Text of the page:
Towards An Efficient Back Office

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By Brian Godins, Global Head Equities Operations, HSBC
For at least ten years there has been debate around the manual nature of processing client side business. The ‘operating model triangle’ – where executing brokers (EBs), buy-side participants and custodians all work towards same day affirmation (SDA) – might more appropriately be called the ‘Bermuda Triangle’, given its inefficiencies. Lethargy in communication between the participants; a lack of protocols and standards in the matching model; and a general lack of consistent and quality data result in many trades going far past T0 for matching, affirmation, confirmation and/or allocation. The trade date process is then further complicated by third-party buy-side middle office outsourcing, and the prime broker dynamic.
On specific asset classes, derivatives have actually seen more progress towards efficiency in SDA than more vanilla securities such as equities and bonds. This is thanks to increased scrutiny from regulators on derivatives, and an industry-led push towards new market solutions which facilitate SDA and lifecycle management. While complex derivatives products still need attention, with more protocols and solutions (like FIX) to follow, most agree that vanilla securities lag behind on SDA. This is perhaps testament to the power of formal regulation in creating focus, maturity and a rapid pace of product development.
T+2 is a step towards an SDA model which is more efficient and lower risk, although the regulatory focus is currently on implementing T+2 on the sell-side, exchange and MTF/OTF trades. While buy-side and OTC client transactions are expected to follow suit and move to T+2, it is not a given. Dialogue within the market, and between broker dealers and buy-side participants, must be constructive and continue to focus on the negative implications of not settling the client side T+2, to make sure it does happen.
There are also an ever-increasing number of vendor solutions emerging to help insulate broker dealers from ‘manual client processing’. Most large players are now using industry solutions such as CTM, SWIFT GETC and FIX to facilitate SDA and ensure all allocations are booked and agreed on trade date. There is however a ‘tail’ of manual clients which continues to provide trade information by more antiquated means – spreadsheets, CSVs, PDFs and even free format e-mail. Helpfully, some vendor solutions provide a technology outsourcing capability that translates these into a standard sell-side format (usually FIX). This gives broker dealers straight through processing (STP) and helps them to interact more smoothly with that ‘tail’ of clients.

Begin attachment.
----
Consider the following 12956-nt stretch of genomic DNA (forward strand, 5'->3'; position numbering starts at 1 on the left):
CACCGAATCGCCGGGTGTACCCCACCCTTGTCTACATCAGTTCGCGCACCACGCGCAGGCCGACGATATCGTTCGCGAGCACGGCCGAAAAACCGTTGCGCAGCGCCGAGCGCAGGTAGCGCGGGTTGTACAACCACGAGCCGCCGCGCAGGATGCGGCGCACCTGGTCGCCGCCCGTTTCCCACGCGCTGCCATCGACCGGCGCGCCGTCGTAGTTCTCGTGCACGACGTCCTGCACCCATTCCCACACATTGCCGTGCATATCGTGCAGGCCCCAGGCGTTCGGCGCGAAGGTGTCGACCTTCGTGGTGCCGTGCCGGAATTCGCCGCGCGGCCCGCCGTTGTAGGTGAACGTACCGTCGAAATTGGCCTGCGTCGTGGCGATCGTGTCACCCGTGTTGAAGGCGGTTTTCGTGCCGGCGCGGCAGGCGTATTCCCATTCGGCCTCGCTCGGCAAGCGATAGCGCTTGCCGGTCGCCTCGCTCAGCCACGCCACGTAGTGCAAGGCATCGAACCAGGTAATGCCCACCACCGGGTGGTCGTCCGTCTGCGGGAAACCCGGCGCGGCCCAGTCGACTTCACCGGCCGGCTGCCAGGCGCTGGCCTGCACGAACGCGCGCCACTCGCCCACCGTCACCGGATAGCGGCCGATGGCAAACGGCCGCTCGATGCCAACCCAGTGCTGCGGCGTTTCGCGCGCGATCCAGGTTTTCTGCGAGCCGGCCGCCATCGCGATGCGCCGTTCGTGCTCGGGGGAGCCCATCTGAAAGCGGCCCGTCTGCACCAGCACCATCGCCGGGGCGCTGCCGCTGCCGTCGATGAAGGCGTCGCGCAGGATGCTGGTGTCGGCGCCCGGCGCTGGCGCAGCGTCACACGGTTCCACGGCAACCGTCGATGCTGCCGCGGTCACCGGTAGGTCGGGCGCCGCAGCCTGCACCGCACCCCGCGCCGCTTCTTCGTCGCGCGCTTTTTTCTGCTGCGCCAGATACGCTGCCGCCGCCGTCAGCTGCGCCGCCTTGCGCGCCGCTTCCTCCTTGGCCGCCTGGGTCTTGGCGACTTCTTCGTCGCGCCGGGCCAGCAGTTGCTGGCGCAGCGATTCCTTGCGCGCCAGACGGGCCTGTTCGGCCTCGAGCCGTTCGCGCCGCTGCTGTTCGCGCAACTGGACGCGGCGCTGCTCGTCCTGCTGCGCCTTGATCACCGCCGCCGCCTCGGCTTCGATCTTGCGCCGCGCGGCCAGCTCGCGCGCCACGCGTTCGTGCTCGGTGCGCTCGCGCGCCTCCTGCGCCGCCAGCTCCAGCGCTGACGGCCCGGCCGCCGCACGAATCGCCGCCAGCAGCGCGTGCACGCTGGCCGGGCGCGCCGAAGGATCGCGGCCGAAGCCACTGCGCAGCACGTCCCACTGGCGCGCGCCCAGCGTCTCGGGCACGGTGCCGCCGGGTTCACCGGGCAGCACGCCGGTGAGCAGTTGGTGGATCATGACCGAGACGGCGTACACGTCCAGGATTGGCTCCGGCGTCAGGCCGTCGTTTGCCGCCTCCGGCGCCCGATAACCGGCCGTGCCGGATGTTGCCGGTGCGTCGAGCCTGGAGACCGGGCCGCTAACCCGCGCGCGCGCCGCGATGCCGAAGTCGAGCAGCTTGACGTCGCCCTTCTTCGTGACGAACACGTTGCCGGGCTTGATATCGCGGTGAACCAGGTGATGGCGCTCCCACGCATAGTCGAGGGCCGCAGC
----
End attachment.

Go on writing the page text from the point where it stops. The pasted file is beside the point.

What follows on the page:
There are still a few questions around these solutions, such as, who should ultimately pick up the cost? Will broker dealers get their correctly formatted message in a timely manner? Do these solutions really get to the heart of the challenge at buy-side firms? Do they help improve STP from point of execution or will there still be many hands touching these trades through the process? We’re solving a problem, but are we solving the root of the problem? It will be interesting to see whether these questions develop into broader concerns.
Either way, we are certainly seeing steps forward, and we should encourage these types of solutions on buy-side transactions, to enhance the SDA rate where uptake of industry standards and protocol is not forthcoming. As regulators’ expectations around SDA become clearer, and perhaps more prescriptive, we may see a more forced change in approach. Until then, it is clearly in the industry’s interest to move beyond the old model of manual trade processing, for the sake of a more efficient marketplace.